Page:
Abayomi Azikiwe, editor of the Pan-African News Wire, speaking at the Dr. Charles H. Wright Museum of African American History on April 5, 2008. The event commemorated the 40th anniversary of the assassination of Dr. Martin Luther King, Jr., a photo by Pan-African News Wire File Photos on Flickr.
Unite the Global 99% to Fight Imperialism, the Root Cause of Crisis and War
By Abayomi Azikiwe
Editor, Pan-African News Wire
Note: The following remarks were made for a panel at the Left Forum held in New York City over the weekend of March 16-18, 2012 at Pace University. In addition to the PANW editor, the other panelists were Bill Doares, Vice Chair of External Affairs for the International League of People’s Struggle (ILPS), Gary Labao of Bayan USA and Lucy Pagoada-Quesada of the National Popular Resistance Front in Honduras (FNRP).
Since the beginning of 2011 the struggle against the worsening social conditions of the majority of peoples throughout the world has intensified. In Tunisia at the conclusion of 2010, a national rebellion was sparked as a result of the repressive character of the neo-colonial state.
This rebellion spread into Egypt, Morocco, Algeria, Yemen, Bahrain, Jordan and other countries in Africa and the Middle East.
Later inside the United States, a new layer of right-wing leadership moved into Congress and State legislative structures throughout the country. Soon drafts of draconian legislation were submitted for debate which were designed to eliminate collective bargaining rights for public employees and educators; massive layoffs were carried out of civil servants and school teachers and there were huge cuts enacted of municipal services and defined pension programs.
The people of Wisconsin struck back through mass demonstrations and the occupation of the State Capitol in Madison. The stand-off lasted for weeks until the Republican Governor and legislators manipulated the process and passed the dictatorial legislation.
The demonstrators in Wisconsin took note from the uprisings in Tunisia and Egypt. These parallels were reflected in signs held by students and workers saying: “Fight like an Egyptian.”
Demonstrations began to erupt in other Midwestern states including Ohio and Michigan. In Michigan thousands travelled to the State Capitol in Lansing to oppose Public Act 4, which was later dubbed the “dictator law,” since it provided provisions for the appointment of “emergency managers” who embodied the authority to usurp the powers of elected officials on a local level as well as the abrogation of labor contracts and the expropriation of pension funds, the confiscation of public assets and large-scale privatization of city services and resources.
Emergency managers have already been appointed in several majority African American cities throughout the state of Michigan. Detroit, the largest city in the state, with the most predominant Black population of any other municipality of its size in the United States, is currently under threat of complete takeover by agents of finance capital. Although like Wisconsin, the workers and youth have resisted these right-wing assaults on their basic democratic and economic rights, the ruling class surrogates occupying the state government are determined to implement their plans for austerity.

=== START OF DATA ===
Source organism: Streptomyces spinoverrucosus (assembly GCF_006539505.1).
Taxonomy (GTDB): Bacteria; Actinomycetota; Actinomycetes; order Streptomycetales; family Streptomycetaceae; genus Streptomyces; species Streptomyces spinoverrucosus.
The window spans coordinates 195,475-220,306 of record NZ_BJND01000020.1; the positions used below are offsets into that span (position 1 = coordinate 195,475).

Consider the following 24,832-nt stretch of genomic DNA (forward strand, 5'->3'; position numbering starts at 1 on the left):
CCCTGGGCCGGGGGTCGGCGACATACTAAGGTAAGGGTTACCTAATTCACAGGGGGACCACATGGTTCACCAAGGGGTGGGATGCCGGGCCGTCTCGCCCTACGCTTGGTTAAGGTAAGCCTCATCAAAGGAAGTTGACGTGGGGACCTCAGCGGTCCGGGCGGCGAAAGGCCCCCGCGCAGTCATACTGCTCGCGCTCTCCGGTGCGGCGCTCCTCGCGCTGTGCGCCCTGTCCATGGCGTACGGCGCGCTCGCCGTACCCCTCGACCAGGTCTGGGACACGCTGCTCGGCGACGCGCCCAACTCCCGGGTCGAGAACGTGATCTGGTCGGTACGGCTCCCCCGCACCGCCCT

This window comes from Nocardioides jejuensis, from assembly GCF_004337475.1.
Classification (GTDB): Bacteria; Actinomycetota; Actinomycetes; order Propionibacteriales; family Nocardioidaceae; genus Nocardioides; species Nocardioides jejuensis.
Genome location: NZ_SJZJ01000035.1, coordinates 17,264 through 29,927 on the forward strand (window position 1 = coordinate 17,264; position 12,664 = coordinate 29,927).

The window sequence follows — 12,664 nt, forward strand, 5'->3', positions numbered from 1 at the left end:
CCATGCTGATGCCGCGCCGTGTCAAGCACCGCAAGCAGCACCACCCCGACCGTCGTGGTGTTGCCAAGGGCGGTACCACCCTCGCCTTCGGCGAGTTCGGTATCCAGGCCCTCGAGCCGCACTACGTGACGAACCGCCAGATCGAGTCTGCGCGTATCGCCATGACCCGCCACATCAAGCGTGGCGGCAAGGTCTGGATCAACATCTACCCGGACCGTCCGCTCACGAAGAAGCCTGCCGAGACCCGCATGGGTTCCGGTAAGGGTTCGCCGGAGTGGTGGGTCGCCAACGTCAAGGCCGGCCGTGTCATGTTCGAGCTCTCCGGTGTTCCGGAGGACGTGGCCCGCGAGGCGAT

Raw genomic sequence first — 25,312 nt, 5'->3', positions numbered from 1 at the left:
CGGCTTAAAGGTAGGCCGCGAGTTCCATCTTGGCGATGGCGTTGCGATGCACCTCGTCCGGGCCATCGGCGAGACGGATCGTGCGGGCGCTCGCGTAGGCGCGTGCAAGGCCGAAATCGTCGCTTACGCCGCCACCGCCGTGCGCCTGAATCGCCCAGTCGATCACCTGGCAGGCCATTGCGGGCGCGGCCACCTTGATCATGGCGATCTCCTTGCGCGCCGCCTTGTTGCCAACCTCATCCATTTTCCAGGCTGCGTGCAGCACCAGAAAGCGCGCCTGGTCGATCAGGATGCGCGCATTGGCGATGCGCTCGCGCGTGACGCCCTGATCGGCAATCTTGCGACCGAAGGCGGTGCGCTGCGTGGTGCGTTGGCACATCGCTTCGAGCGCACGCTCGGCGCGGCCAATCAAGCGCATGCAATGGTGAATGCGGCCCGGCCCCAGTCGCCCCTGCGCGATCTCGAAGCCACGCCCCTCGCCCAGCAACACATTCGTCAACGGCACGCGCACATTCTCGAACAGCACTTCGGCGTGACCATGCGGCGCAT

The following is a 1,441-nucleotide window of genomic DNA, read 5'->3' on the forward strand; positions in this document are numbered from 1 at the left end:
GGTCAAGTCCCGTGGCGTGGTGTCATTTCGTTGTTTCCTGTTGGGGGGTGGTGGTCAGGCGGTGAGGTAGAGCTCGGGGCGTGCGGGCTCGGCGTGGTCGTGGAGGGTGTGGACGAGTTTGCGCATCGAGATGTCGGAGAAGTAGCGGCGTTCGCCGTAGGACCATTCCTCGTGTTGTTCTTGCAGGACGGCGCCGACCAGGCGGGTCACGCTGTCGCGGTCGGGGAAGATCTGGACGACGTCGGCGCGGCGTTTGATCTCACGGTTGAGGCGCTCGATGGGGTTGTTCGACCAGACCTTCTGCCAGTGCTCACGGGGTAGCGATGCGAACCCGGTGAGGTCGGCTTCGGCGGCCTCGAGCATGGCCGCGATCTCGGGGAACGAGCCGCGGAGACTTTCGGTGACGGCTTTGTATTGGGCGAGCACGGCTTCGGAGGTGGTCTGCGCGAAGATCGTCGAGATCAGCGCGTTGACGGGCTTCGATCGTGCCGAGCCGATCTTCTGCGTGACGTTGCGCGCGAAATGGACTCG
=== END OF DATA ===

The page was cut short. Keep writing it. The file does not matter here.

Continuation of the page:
The Global Crisis in the West and the Global South
The Occupy Movement interjected a new set of dynamics into the movements for social change both inside the imperialist states and in the so-called Global South. With the focus on Wall Street, the nerve center of international finance capital, this was a cause of extreme concern for the ruling class in the U.S. and Europe.
Even though the bankers and bosses refused to comment or write editorials on the phenomena largely because their positions are indefensible, we can deduce from the subsequent wave of repression by the Department of Homeland Security that crushed the encampments, that these were efforts coordinated by the White House and the Pentagon.
Later in December 2011, we saw the passage of the National Defense Authorization Act which provides for greater repression including indefinite detention.
Inside the U.S. there are already 2.5 million people incarcerated, most of which are African Americans and Latino/as from working class and poor backgrounds. Millions more are under some type of supervision by law-enforcement and the overall criminal justice system.
With the ongoing re-structuring of the labor market and the administration of public and social services, there will be even more people placed into jails, prisons, reform schools along with probationary and parole programs.
The Significance of the Struggle Against Imperialism
This panel is significant for several reasons. The U.S. and the NATO states are escalating their militaristic policies in Africa, Asia, the Middle East and within the domestic confines of North America and Europe itself.
Both the peoples of the industrialized countries and the oppressed post-colonial states are suffering immensely as a result of the collapse of the capitalist world system. Consequently, the opportunities for broader and deeper alliances are greater today than ever before in the current period.
As social justice and labor organizers in North America, we must always link the struggle here with the plight of the peoples of Africa, Asia, the Pacific and Latin America. This linking must be done through our propaganda as well as programmatically utilizing solidarity actions and sharing of methodologies.
It is only through this process of a global united front that we can pose an effective challenge to imperialism and ensure a brighter and secure future.